Of course you have the benefit of millions of M42's out there made for either camera, but the SPII is a bit less limited in that way than my original Spottie was. There are certain lenses I've read you can't use on an SPI and I've never run into that with my SPII. This one actually came naked but I paired it with the standard 55MM Takumar kit lens that was sold with these cameras. Can't gush enough about it. This lens had to be one of the best kit lenses ever sold with a Pentax camera and I'd buy another SPII if I had to camera just to get it should I lose it or whatever.

I do have a book that's basically my Bible for old screwmount cameras but the SPII is such a simple camera that I was able to use it pretty effectively right off and probably would have been able to had I never picked up an SPI or read that book. It's a totally intuitive camera in most respects except for maybe flash usage.

As a student's camera I don't think I could top it. There are many cameras out there that are also popular for that, but I think this camera is ideal in terms of settings, layout and quality, even better than the K1000 and AE1's I used to see so many people using in class. It's got every fully manual setting I could ever want starting out and nothing to get in a student's way while learning.

My Spottie II is almost as old as I am, but you'd never know it to look at it. It's held up amazingly well for a camera that age. It did get a light seals redo and a tech up before it was given to me, but the obvious quality and great feel of this camera clearly state what care Pentax Ashai put into these early cameras. I prefer it actually to many of the later cameras of this ilk that I've seen. I seriously doubt that anyone there thought that I'd be lugging one 40 some odd years later and using it nearly every day while studying, but I have, pretty much all year, and it's performed like a real pro every time.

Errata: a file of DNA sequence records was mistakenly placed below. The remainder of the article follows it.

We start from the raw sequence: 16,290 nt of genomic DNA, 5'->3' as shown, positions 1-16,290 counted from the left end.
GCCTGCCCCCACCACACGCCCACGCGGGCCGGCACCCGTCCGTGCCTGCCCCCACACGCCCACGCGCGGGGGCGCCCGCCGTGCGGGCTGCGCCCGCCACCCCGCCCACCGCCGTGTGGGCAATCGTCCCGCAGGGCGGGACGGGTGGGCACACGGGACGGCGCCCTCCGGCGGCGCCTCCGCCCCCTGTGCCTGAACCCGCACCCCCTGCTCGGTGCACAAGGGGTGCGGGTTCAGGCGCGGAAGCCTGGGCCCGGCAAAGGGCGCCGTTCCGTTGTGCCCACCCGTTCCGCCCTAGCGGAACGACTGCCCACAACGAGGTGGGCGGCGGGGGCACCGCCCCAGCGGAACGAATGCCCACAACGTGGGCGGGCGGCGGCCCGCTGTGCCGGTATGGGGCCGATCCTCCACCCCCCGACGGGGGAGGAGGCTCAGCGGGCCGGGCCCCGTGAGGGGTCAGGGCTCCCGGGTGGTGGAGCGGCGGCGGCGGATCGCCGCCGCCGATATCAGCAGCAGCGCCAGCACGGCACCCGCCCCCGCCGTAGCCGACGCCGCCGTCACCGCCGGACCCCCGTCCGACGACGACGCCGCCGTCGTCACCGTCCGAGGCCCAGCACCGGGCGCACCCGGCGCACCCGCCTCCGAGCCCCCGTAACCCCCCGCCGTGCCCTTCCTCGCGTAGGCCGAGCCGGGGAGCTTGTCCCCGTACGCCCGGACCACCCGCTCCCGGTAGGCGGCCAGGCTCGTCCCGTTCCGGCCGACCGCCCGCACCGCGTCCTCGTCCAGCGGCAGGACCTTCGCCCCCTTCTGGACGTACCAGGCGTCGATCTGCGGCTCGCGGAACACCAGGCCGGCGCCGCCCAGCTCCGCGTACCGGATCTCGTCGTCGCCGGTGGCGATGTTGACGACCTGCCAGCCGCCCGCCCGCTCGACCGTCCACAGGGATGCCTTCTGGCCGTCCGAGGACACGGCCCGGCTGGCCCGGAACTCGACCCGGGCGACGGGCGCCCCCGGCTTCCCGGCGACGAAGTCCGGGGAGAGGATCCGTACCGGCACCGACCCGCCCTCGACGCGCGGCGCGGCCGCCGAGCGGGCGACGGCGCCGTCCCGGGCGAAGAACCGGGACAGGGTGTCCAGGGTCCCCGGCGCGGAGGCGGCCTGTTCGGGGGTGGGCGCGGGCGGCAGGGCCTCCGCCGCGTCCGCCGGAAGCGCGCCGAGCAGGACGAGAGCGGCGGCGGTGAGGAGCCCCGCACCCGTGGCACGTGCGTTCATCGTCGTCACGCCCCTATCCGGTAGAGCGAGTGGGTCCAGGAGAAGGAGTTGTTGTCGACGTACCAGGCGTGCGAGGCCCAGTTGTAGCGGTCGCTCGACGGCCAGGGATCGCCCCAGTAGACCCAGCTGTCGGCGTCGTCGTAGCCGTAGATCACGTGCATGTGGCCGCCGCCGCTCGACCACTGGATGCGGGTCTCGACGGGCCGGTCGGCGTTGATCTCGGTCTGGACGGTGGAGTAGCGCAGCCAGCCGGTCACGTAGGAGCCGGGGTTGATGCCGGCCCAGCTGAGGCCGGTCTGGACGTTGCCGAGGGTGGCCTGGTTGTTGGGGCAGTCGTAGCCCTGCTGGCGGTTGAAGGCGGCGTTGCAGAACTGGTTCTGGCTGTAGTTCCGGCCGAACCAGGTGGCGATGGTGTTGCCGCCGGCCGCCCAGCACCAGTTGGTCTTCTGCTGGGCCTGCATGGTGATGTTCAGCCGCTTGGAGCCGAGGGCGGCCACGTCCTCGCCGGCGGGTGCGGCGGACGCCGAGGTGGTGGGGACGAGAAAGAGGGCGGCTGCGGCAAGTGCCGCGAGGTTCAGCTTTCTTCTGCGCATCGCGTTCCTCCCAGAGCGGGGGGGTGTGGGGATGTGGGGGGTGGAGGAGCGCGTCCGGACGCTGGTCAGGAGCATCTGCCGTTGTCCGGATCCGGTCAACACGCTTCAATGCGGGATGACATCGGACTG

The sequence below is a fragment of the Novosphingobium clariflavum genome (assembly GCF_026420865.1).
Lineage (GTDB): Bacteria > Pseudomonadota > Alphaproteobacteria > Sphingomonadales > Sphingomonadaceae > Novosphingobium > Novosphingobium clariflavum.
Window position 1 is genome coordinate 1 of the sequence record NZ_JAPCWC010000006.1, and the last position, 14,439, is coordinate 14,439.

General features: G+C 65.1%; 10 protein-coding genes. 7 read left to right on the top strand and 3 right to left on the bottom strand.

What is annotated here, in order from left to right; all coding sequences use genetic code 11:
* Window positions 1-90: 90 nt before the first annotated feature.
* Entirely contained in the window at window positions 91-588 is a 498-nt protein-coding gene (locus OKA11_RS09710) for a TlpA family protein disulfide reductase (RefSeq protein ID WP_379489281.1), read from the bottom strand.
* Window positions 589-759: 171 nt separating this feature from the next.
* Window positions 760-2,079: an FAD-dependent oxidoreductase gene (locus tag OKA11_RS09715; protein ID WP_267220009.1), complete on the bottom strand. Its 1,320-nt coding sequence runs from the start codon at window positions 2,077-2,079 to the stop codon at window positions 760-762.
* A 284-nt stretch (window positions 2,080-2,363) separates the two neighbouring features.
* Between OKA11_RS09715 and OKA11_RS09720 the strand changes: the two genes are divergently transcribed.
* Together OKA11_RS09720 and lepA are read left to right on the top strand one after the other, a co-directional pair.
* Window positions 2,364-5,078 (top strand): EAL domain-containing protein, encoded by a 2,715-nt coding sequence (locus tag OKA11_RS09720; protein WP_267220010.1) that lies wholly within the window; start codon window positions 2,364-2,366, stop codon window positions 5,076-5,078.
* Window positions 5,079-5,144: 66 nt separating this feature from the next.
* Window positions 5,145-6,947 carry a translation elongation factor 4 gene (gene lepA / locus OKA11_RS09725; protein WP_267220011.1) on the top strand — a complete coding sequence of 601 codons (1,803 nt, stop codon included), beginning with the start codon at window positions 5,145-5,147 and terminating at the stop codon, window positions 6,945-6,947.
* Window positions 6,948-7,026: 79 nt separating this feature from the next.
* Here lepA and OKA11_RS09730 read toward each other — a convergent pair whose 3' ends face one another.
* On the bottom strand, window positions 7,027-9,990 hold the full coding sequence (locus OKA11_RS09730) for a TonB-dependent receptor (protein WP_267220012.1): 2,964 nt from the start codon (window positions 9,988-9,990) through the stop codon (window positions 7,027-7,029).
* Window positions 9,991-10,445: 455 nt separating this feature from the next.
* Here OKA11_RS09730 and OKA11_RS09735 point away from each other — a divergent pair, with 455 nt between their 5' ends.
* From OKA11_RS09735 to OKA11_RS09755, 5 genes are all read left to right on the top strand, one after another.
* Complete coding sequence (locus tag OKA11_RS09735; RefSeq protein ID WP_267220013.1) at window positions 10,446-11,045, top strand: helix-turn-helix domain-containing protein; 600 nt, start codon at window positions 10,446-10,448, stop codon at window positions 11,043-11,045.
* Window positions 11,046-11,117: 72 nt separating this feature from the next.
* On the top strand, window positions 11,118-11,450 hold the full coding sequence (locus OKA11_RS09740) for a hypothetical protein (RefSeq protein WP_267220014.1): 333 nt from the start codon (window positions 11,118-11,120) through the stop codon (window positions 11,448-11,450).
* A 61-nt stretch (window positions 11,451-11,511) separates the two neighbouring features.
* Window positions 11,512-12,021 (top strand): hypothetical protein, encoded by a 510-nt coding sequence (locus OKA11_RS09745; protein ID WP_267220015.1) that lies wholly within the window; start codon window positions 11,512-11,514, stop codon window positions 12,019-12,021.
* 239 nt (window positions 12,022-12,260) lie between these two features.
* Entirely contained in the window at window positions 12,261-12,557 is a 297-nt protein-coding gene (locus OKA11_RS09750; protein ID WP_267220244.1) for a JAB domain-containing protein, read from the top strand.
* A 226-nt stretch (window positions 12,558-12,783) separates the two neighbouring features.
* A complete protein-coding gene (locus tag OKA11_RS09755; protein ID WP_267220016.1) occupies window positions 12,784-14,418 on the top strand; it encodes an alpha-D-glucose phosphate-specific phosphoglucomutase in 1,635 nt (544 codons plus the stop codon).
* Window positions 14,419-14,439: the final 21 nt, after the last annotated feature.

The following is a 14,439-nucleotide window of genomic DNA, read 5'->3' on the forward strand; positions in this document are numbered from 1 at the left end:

Drawbacks?

Well, yeah there are a couple, but to be fair so far it's nothing I haven't been able to surmount. Batteries for this camera can be impossible to find locally. I really wish it used something a little larger and easier to find like the LR44's some of the later Pentax SLR's use. The 387S Energizer does work and it sure beats the cost of the Wein cells I used to use in my SPII, but in order to get them I usually have to resort to buying them online. It's not a big deal should I happen to run out. Like most Spotmatics the battery is only needed for the meter and I have an external meter to use if need be, but being able to buy 387's at the grocery store would be far easier!

For the record though I've been informed it's common I've never had any real problem with exposure using the 387's. Whatever bridging mechanism is in my SPII it seems to play quite nicely with the batteries I use. I'm told this is not the case though with some SPII's and some alkaline cell batteries that fit.

Second drawback? I really wish the whole flash set up with an SPII was a bit less cumbersome. While it's much easier to use a flash mounted on top than with an SPI I still find myself not using a flash with my SPII a lot of the time even when I should because the SPII just can't do as much with a flash as some of my later cameras can. I end up mostly shooting with it outdoors for that reason. I can use a flash, but it's not exactly an automatic no-brainer thing with this camera.

Those two things are what keeps this camera at a 9 for me versus being a 10, but I still think I'd rather give up just about anything else in my kit than give up my SPII and it's kit lens.

It's my favorite camera bar none.